Dessert choices are only three (no menu to peruse, and no models to demonstrate), so we end with coffee (no espresso). Our server is cute-as-a-button, and it being her second day on the job, we can forgive her forgetting my soup. The entire dining experience is not bad, not good, but somewhere in the heartbreaking middle ground.
She Fed:

After a day of high temps and bright sunshine, the weather turns rainy and grey about two hours before we depart for Saugatuck. Ahhh Michigan! The rain does not slow us down and we arrive to Toulouse a few minutes early.

Our waitress is adorable, but seems slightly ill at ease. Later I overhear her tell another table it's her second night. She has some opening night jitters and forgets a few things but she tries hard which counts for a lot in my book.

I'm a sucker for a brie platter and we order it as a starter. After a 20 minute wait, it arrives but still cold in the center and not the melty-gooey-awesomeness I was hoping for. Even worse it's garnished with very thin slices of untoasted baguette drizzled with olive oil. I was expecting charred bread slices I could use to scoop up the buttery brie. Instead I pick up a floppy piece of damp bread, chisel off some brie with my knife and plop it atop. Overall it's lackluster and bland.

We decide to split the grilled romaine salad and it turns out to be the highlight of the evening for me. We've grilled romaine at home, but it's tricky and can either be sublime or pure slime. Toulouse's is the former. The half head of romaine is lightly charred, but still crunchy and cool at the core. Grilling has given it a smokiness and the addition of creamy boursin (not Feta as the website indicates), candied walnuts, crispy green onions and a light herb vinaigrette ratchets up the flavor even higher. Again I am reminded how fantastic a salad can really be and I promise to jazz up our salads at home more. (I tend to open the plastic clamshell of organic arugula or spinach, plop it on a plate and call it salad. I know I should do better!) We divvy up the salad and actually scrabble a bit for the last remnants—it's that good.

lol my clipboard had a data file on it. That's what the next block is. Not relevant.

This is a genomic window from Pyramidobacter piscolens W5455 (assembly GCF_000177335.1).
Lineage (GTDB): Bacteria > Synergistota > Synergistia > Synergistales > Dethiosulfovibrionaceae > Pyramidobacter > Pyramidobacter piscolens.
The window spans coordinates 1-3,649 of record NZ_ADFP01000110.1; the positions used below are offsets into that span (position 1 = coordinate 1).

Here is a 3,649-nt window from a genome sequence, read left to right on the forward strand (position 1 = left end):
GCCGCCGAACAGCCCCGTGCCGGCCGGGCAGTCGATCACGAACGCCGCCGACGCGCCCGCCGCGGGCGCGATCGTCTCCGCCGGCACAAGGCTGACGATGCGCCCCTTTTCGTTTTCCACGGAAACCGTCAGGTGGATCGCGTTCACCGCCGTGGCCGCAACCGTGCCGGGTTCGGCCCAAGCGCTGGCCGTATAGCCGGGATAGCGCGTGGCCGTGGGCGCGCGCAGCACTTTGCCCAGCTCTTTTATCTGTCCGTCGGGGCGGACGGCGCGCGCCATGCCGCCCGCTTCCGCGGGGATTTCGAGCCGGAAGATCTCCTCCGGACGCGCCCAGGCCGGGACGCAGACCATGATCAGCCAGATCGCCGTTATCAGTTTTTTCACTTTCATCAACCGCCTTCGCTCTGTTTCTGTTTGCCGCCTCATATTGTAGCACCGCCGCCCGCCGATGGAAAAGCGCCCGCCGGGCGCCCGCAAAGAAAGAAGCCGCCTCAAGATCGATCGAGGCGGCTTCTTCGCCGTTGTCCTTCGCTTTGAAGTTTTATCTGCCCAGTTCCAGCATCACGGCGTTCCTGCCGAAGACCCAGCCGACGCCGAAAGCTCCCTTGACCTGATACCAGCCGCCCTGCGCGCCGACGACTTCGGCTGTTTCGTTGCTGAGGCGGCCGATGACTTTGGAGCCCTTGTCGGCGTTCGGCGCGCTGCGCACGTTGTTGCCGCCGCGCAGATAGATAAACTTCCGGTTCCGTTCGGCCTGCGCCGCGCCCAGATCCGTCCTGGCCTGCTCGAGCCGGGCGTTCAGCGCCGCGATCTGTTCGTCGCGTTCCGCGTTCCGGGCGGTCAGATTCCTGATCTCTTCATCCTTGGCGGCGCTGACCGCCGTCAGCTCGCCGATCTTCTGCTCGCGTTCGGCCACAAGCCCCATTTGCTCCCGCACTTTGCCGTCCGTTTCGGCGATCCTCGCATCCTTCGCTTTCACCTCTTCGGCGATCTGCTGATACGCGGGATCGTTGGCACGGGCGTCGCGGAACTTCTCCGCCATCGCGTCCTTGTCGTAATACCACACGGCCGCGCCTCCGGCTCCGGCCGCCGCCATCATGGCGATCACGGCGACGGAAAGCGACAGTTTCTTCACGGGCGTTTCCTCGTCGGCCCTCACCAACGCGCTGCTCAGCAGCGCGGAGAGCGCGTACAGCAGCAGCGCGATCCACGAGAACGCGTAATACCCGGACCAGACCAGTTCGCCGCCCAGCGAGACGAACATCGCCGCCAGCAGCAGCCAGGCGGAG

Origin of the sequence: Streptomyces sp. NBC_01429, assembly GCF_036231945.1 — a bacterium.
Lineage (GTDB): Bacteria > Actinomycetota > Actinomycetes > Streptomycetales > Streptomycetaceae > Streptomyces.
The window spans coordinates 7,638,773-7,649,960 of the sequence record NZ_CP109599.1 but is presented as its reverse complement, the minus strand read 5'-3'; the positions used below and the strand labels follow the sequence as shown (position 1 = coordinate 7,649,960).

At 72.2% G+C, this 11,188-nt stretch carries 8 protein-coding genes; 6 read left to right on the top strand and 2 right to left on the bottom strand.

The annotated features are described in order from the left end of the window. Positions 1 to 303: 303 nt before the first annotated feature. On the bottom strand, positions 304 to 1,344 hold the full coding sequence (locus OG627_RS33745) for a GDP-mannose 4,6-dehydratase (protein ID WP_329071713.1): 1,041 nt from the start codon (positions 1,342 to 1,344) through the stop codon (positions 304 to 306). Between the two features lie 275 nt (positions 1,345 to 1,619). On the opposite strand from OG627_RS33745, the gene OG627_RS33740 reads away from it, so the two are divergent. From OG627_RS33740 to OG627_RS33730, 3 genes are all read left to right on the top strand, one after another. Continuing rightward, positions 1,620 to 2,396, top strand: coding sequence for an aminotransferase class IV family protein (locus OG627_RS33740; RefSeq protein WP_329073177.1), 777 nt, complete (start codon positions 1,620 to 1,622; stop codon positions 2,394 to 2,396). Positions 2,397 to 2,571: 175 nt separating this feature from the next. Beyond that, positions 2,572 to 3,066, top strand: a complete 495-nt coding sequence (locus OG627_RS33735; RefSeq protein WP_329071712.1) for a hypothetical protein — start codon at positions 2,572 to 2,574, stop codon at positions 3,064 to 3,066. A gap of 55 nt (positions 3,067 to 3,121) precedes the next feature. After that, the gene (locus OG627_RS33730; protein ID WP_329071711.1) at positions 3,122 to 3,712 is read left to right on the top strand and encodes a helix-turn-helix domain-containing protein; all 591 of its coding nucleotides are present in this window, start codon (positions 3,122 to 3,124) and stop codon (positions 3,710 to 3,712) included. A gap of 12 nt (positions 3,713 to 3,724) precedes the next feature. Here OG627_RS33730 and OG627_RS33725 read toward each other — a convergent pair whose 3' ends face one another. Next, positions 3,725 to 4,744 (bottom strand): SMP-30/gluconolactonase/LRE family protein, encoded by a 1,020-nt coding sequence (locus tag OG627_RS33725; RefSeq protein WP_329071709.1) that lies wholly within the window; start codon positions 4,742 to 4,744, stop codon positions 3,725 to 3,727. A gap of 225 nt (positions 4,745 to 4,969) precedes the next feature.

I am quite tempted to order the rack of lamb, despite having phenomenal lamb at one our favorite downtown Grand Rapids eateries the night before. I absolutely adore lamb and a rack with three chops sounds like great fun. But the salad has made me feel slightly virtuous and I opt for the sauteed walleye lightly dusted in walnut flour. Three beautiful wedges of walleye are piled on a bed of rice pilaf with three asparagus spears perched (fish pun!) on top. The fish is mild and flaky and the walnut meal in the coating shines through. The pilaf is perfectly cooked and the asparagus is roasted and crisp tender from tip to stem end. It's a lovely dinner and quite satisfying.

I'm feeling downright honorable after a salad, fish, rice and veg, so I skip dessert and opt for a cup of French press coffee. (Of course, later I end up skipping down to Kilwin's for fudge. Honor and virtue be damned.)

Toulouse reminds me of that guy down the block your aunt fixes you up with. You know the one; he's smart and charming with a steady job and good teeth, but you just don't feel the "vavavoom" for him. Toulouse looks great on paper, really it does. But it just didn't make my heart go pitter patter. It's not you Toulouse, it's me.